For information about ongoing clinical studies, visit clinicaltrials.gov.

ELEXACAFTOR/TEZACAFTOR/IVACAFTOR + IVACAFTOR
Phase 4

For information about ongoing clinical studies, visit clinicaltrials.gov

VX-561
Phase 2

We’re investigating other potential small molecule medicines aimed at treating the underlying cause of CF. VX-561 (deutivacaftor) is an investigational once daily potentiator designed to keep CFTR proteins at the cell surface open longer to improve the flow of salt and water across the cell membrane, which helps hydrate and clear mucus from the airways.

To learn about our Phase 2 study to evaluate the efficacy and safety of VX-561 in subjects aged 18 years and older with cystic fibrosis, visit clinicaltrials.gov.

VX-121 + TEZACAFTOR + VX-561 
Phase 2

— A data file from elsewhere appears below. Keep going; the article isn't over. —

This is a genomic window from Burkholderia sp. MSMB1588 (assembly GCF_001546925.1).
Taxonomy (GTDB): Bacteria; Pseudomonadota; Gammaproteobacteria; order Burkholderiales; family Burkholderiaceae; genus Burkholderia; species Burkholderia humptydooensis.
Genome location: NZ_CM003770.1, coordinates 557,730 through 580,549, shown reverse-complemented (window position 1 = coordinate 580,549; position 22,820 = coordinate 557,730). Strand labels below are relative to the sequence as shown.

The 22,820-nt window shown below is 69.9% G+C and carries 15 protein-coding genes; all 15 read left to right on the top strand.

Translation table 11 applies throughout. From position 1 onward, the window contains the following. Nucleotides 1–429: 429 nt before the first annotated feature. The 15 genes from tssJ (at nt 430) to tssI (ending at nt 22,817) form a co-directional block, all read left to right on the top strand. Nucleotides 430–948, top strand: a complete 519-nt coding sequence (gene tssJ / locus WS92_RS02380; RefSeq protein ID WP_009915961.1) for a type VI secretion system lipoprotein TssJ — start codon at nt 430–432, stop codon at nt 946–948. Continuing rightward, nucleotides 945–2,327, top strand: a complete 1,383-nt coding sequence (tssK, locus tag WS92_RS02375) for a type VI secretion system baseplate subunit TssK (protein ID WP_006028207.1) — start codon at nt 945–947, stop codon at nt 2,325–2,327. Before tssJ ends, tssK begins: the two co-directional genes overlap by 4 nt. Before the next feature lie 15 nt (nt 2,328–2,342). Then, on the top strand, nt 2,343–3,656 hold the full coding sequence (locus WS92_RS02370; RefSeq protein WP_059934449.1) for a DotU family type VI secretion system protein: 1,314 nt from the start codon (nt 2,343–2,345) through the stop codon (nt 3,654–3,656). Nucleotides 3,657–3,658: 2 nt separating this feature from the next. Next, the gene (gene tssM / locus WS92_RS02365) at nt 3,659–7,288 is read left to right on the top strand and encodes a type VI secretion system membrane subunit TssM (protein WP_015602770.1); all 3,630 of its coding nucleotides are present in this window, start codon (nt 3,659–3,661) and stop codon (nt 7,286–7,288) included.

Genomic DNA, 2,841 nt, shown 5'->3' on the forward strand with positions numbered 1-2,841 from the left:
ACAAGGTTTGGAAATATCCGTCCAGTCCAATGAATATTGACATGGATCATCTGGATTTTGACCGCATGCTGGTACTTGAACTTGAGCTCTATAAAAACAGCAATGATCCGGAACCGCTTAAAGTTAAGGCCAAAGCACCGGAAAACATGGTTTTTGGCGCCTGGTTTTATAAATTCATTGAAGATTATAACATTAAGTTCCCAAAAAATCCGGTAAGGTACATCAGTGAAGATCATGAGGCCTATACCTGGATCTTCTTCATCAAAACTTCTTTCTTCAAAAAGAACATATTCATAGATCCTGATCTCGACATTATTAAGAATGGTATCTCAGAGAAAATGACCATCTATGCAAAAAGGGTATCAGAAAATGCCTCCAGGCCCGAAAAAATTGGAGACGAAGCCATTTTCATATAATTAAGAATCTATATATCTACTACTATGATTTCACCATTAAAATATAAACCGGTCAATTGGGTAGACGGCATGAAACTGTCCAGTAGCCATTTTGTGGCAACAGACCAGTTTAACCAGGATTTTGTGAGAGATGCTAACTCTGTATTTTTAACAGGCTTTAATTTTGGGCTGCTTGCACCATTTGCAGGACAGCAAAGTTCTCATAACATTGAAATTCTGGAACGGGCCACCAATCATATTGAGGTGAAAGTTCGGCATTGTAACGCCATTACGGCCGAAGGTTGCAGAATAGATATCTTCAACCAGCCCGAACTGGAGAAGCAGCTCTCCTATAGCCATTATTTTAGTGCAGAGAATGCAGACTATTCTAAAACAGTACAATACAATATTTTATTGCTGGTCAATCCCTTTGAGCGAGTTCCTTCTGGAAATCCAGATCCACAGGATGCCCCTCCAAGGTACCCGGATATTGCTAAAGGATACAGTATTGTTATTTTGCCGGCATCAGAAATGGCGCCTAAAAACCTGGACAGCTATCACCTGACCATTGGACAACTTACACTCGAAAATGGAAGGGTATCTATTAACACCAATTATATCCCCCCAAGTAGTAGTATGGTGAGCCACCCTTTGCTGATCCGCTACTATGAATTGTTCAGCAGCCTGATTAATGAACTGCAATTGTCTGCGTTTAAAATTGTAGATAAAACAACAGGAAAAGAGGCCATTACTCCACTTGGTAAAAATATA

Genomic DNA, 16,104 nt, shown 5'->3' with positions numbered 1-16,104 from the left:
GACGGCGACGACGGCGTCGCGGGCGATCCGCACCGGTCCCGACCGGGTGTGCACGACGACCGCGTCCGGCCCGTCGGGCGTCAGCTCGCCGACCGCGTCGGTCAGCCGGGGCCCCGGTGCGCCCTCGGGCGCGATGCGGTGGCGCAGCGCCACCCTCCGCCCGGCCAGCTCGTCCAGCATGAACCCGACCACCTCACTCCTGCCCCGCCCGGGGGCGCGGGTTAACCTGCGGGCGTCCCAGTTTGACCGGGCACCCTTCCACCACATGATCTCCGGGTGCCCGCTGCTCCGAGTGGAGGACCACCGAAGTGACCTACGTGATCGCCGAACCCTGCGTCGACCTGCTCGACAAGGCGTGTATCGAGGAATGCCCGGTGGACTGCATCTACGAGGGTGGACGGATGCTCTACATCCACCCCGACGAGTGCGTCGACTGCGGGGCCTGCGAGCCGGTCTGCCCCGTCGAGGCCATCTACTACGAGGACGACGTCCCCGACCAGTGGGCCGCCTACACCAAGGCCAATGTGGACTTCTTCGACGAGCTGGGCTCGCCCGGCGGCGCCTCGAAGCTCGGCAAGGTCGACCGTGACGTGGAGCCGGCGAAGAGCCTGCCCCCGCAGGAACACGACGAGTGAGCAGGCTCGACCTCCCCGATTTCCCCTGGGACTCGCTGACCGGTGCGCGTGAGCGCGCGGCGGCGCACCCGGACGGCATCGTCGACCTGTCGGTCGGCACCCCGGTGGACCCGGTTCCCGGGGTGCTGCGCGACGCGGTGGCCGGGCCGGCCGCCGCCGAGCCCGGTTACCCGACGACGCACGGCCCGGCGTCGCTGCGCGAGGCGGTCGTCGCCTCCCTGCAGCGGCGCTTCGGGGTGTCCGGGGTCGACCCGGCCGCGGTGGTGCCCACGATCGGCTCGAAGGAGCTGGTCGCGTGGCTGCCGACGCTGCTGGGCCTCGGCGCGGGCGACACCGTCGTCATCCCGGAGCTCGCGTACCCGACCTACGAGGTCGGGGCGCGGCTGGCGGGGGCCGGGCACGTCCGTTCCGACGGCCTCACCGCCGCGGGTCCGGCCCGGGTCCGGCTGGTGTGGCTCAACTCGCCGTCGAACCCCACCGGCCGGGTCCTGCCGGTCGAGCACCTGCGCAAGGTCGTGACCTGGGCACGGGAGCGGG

We’re investigating other potential small molecule medicines aimed at treating the underlying cause of CF. In people with certain types of mutations in the CFTR gene, the CFTR protein is not processed and cannot move through the cell normally. This results in little to no protein at the cell surface. VX-121 and tezacaftor are designed to increase the amount of mature protein at the cell surface by targeting the processing and trafficking defect of the CFTR protein. VX-561 (deutivacaftor) is an investigational once daily potentiator designed to keep CFTR proteins at the cell surface open longer to improve the flow of salt and water across the cell membrane, which helps hydrate and clear mucus from the airways.